• From 1 January, a 10-year age limit for licensed private hire vehicles will also apply to licensed operators.

• The launch of a no-idling campaign in early January: drivers of all vehicles in London including coaches and buses, will be encouraged to do their bit by turning off their engines when stationary, reducing the amount of unnecessary and harmful exhaust fumes emitted. Turning off an engine and restarting it after a minute or longer causes less pollution than keeping the engine idling and uses less fuel.

Larger vans and minibuses were originally due to be included in the Low Emission Zone from 4 October 2010.

However, following public consultation, the Mayor decided to defer the introduction in tough economic times to give the owners and operators of the estimated 70,000 non-compliant vehicles, many of which are smaller businesses and charities, more time to make the necessary changes.

There are a range of ways vehicle owners can meet the standards. For many, fitting a filter to their vehicle may be the best option whilst many newer second hand vehicles will also meet the standards. The Mayor has also worked with a range of major manufacturers to secure significant discounts when purchasing new vehicles.

Nick Fairholme, TfL’s director of congestion charging and traffic enforcement, said: “The existing Low Emission Zone is delivering significant improvements in air quality to the benefit of Londoners' health.

“The new standards introduced in January are vital to our continued efforts to tackle pollution. The vast majority of owners and organisations have taken steps to prepare. Transport for London has a team of people in place to provide practical advice to anyone who remains concerned about how these new standards will impact them."

TfL continues to urge those affected vehicle operators to take action to ensure their vehicles meet the new LEZ standards.

Vehicle owners can check online at www.tfl.gov.uk/lezlondon or ring a dedicated call centre on 0845 607 0009 to check whether their vehicle meets the emissions standards and find advice on what steps they can take to make their vehicle compliant.

Owners and operators of affected vehicles have a range of options available to them to ensure they comply with the scheme including:

o Fitting an approved filter to the vehicle to improve the emissions.

o Purchasing a newer vehicle that meets the required emissions standards. For some operators, particularly van and minibus operators, buying a second hand vehicle and trading in their old vehicle will be the most cost effective way of meeting the standards; Reorganising a fleet so that only vehicles which meet the required emissions standards drive within the LEZ.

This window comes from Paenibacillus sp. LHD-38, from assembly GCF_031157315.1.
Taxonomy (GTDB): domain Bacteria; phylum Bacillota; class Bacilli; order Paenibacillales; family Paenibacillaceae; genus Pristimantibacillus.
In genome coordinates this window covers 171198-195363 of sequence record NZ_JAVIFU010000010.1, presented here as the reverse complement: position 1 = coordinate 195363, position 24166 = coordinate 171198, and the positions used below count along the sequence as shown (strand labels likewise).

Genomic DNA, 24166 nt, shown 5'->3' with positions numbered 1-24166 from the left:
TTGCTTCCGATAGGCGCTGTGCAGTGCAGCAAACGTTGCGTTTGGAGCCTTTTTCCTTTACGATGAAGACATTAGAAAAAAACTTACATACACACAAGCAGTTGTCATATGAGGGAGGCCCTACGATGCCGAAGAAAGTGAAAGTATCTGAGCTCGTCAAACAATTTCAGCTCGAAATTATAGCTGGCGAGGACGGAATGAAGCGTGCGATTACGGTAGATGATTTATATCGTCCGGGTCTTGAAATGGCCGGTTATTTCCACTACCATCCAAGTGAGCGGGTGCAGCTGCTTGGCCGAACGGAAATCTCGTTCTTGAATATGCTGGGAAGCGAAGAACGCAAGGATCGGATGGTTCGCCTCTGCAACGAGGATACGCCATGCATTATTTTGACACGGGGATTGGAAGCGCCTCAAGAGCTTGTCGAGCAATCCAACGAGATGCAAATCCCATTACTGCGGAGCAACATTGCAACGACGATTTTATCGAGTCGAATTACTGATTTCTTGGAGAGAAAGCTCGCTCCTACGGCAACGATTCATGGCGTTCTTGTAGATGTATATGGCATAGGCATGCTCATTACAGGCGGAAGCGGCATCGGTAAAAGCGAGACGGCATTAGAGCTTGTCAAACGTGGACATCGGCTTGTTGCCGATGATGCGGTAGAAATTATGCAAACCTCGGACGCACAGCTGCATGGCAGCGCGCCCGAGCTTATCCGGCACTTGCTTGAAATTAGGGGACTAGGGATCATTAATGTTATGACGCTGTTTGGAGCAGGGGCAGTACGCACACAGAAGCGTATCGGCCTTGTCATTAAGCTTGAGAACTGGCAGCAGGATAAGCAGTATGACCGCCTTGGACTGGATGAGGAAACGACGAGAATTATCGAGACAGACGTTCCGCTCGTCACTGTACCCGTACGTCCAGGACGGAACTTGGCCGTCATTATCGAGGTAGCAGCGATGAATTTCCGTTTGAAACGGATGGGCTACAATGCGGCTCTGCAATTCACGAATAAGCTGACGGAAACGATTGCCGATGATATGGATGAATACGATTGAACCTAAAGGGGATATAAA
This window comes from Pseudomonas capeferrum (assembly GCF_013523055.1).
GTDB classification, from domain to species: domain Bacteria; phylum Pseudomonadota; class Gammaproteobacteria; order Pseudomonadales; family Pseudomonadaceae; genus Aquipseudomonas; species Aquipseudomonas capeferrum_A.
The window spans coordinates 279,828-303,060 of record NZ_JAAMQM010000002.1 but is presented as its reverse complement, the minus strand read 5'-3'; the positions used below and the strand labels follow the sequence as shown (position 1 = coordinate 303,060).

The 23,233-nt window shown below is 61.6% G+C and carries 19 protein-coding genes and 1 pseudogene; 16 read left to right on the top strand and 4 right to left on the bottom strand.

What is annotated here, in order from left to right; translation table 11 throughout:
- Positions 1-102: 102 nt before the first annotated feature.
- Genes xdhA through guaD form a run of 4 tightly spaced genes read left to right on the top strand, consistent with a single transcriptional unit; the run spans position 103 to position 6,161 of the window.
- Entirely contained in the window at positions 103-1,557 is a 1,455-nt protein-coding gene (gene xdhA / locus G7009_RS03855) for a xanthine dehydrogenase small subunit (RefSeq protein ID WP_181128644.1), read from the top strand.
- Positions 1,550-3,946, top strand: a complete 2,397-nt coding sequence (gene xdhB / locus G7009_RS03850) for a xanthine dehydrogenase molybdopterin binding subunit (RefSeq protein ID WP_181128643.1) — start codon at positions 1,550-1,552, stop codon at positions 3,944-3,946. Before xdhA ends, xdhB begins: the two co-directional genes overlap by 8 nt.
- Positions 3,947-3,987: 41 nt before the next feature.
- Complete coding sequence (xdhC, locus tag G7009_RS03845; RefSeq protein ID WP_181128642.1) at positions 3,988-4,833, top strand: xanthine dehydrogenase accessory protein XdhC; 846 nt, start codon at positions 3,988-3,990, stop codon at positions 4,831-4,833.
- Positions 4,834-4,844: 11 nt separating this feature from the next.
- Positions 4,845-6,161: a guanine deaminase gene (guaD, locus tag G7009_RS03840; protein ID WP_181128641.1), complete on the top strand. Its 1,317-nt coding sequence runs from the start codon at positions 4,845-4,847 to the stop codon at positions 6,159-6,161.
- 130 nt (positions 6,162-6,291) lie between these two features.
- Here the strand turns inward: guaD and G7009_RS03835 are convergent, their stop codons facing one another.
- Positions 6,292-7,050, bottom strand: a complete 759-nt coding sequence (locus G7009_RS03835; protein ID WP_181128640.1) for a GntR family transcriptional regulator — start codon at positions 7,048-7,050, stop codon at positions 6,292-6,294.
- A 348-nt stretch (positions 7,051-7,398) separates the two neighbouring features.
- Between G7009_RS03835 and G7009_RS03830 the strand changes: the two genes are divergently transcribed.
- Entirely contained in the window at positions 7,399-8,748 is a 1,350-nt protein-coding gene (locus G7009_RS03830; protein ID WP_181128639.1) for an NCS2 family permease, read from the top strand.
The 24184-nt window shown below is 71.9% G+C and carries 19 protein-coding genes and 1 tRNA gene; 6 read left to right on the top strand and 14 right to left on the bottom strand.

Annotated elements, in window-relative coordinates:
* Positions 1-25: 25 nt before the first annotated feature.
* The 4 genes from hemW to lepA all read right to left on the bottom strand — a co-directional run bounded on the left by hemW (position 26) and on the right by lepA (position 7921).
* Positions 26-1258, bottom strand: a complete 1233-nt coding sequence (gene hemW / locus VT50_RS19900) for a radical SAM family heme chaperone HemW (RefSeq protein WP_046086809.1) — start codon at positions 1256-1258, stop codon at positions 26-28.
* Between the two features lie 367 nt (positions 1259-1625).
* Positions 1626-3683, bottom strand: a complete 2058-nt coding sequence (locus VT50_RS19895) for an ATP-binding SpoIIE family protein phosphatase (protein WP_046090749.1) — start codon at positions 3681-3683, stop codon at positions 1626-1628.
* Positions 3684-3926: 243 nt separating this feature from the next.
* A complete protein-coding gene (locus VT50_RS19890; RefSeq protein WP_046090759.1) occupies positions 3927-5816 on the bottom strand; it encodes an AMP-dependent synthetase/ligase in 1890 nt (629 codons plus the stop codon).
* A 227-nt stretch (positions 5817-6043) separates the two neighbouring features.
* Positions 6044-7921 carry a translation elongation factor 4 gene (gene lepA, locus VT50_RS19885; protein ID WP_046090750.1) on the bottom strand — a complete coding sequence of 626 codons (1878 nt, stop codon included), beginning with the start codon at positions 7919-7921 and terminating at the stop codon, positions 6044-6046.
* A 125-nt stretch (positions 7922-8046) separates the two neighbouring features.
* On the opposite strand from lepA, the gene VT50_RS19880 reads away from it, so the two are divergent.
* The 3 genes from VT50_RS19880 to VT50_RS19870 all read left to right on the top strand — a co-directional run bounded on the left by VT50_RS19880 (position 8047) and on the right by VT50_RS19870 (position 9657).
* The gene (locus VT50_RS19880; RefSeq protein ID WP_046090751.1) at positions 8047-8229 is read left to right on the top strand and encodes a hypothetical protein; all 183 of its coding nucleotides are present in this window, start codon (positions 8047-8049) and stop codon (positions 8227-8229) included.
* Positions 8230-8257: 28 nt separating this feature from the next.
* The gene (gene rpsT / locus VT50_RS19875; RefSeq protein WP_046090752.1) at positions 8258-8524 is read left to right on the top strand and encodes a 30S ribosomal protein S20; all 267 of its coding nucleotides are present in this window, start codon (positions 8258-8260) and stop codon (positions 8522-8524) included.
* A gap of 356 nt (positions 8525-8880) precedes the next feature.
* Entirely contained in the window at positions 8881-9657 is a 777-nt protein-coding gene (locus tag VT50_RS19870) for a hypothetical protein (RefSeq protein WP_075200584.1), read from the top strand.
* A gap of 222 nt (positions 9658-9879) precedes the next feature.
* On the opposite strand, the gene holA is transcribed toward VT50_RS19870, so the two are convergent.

o Leasing a vehicle that meets the standards.

Meanhwilw, the FTA has produced an LEZ compliance guide to help operators understand and plan for the changes. This is available for FTA members to download at www.fta.co.uk/lez.

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  • robert n gutsell - 29/03/2013 08:52

    In the meantime ordinary owners of Campervans etc, small businesses, (on whom we are depending for our esacpe form recession) and small organisations like the Scouts or charities get comprehensively clobbered with outrageous and unjustifable conversion charges or fines. Small businesses have, and will, sell their vehicles to operators outside of London, so that the exhaust emissions are moved to the countryside or the North, whereupon the north/south weather systems pick up the particulates, and blow them back down to London again. The stupidity of "Intelligent" bureaucrats and Mayors, beggars belief. I will be doing the same with my campervan, and not a penny will be paid to the LEZ authorities, and their exorbitant fines. The ONLY effective measure against bad air quality is the already, pre-existing, pre LEZ zone requirements for manufacturers of lorries etc to upgrade their new models. (So older vehicles simply pass away over time). The LEZ is an expensive, bureaucratic, inneffective waste of space. So, step outside your door today, take a deep breath and say "I love the smell of diesel particulates in the morning"